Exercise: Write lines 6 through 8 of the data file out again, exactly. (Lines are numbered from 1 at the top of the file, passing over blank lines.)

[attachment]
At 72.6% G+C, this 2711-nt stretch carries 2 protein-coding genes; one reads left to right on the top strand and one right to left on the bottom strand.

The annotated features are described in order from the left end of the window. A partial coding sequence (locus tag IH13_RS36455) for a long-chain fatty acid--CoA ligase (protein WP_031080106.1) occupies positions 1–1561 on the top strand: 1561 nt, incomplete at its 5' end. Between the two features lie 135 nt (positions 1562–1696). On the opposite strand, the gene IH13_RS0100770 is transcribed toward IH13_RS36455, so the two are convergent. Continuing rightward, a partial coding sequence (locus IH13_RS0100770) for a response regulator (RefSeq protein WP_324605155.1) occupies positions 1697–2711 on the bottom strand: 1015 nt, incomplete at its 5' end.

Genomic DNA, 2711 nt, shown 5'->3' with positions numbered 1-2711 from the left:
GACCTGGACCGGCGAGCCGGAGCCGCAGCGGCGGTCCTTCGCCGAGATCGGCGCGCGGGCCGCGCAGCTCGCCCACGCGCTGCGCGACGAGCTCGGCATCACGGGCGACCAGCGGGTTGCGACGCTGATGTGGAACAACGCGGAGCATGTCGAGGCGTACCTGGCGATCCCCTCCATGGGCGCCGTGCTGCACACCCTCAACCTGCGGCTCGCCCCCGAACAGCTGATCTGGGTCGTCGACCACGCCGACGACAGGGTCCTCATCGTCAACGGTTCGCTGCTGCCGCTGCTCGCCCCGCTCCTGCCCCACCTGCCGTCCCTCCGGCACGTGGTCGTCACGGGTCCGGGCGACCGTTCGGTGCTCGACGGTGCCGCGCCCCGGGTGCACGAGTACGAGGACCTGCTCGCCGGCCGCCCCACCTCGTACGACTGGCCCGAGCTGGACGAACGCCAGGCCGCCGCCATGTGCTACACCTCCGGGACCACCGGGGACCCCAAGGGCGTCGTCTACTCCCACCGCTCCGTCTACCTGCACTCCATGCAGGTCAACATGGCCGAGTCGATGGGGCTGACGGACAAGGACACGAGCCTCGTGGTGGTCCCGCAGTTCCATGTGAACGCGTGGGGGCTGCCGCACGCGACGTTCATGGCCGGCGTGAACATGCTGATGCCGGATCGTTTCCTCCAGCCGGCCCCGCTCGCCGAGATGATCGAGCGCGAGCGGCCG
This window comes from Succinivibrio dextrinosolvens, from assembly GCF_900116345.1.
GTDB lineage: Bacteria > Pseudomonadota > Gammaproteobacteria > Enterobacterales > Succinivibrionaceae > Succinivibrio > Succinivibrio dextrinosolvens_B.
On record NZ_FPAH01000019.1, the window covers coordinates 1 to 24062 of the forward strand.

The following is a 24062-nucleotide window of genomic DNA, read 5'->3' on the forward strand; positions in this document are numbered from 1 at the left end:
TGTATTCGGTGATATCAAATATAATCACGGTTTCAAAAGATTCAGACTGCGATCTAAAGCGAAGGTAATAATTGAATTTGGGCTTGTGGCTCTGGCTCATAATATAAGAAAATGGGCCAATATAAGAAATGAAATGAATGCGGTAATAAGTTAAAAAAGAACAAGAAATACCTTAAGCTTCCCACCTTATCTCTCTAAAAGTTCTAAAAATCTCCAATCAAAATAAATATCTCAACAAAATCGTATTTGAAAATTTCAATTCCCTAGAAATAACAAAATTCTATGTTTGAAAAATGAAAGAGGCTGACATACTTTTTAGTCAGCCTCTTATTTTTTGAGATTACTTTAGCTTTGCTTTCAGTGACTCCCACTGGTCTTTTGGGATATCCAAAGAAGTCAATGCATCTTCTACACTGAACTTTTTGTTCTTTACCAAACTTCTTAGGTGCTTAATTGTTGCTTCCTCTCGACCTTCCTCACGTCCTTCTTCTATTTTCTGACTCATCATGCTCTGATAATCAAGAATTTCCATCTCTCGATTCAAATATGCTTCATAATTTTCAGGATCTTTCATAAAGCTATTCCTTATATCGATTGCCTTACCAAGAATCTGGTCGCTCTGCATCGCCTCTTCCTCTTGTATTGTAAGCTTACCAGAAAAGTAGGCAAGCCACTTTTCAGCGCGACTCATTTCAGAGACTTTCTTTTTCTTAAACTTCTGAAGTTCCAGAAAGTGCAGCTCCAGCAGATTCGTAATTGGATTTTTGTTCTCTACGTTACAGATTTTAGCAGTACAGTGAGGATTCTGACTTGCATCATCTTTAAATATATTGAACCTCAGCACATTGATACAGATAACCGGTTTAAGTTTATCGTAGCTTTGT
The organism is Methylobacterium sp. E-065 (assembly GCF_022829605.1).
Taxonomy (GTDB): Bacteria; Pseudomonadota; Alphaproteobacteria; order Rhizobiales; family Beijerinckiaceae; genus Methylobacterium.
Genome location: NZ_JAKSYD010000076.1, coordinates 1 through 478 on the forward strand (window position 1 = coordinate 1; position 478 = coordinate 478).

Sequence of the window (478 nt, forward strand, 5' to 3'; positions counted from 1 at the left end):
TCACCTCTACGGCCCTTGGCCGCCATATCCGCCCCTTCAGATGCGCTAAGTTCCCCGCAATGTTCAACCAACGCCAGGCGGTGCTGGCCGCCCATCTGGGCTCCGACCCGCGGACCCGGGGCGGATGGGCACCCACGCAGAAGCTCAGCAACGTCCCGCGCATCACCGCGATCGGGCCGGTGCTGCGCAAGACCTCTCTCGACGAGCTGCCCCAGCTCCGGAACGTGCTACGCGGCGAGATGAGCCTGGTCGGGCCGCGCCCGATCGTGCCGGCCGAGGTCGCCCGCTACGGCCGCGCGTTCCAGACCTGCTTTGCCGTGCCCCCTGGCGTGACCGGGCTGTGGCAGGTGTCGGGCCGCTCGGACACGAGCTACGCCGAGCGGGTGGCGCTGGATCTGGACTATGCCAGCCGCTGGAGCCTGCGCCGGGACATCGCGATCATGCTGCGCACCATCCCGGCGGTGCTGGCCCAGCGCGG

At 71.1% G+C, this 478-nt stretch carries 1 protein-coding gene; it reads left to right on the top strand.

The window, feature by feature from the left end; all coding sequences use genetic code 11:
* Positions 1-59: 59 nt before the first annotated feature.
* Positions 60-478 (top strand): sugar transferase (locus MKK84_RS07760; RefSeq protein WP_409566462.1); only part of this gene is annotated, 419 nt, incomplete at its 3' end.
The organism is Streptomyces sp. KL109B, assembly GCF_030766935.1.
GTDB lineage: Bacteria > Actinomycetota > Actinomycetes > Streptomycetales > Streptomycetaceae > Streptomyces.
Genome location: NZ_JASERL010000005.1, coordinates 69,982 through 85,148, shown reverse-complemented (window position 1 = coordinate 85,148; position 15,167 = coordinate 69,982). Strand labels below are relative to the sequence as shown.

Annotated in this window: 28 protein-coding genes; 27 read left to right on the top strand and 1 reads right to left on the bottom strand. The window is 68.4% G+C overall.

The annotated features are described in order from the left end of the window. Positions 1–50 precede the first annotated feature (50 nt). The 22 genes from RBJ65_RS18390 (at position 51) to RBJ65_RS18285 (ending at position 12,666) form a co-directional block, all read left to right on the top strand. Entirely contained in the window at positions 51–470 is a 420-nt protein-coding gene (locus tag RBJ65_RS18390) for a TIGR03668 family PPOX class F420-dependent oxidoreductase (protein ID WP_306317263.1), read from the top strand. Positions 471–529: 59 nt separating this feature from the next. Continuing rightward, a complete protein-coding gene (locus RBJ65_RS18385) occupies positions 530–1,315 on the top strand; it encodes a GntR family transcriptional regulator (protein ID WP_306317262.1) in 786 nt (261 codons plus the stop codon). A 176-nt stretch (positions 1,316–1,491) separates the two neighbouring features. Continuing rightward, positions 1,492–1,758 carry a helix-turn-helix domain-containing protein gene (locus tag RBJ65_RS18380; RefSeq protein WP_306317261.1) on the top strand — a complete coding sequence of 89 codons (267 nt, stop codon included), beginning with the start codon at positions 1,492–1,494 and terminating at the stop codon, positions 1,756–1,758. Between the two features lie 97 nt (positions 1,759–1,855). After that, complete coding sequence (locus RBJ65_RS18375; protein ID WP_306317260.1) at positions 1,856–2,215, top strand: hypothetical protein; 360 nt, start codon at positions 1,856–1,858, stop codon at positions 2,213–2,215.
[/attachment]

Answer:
GTDB lineage: Bacteria > Pseudomonadota > Gammaproteobacteria > Enterobacterales > Succinivibrionaceae > Succinivibrio > Succinivibrio dextrinosolvens_B.
On record NZ_FPAH01000019.1, the window covers coordinates 1 to 24062 of the forward strand.

The following is a 24062-nucleotide window of genomic DNA, read 5'->3' on the forward strand; positions in this document are numbered from 1 at the left end: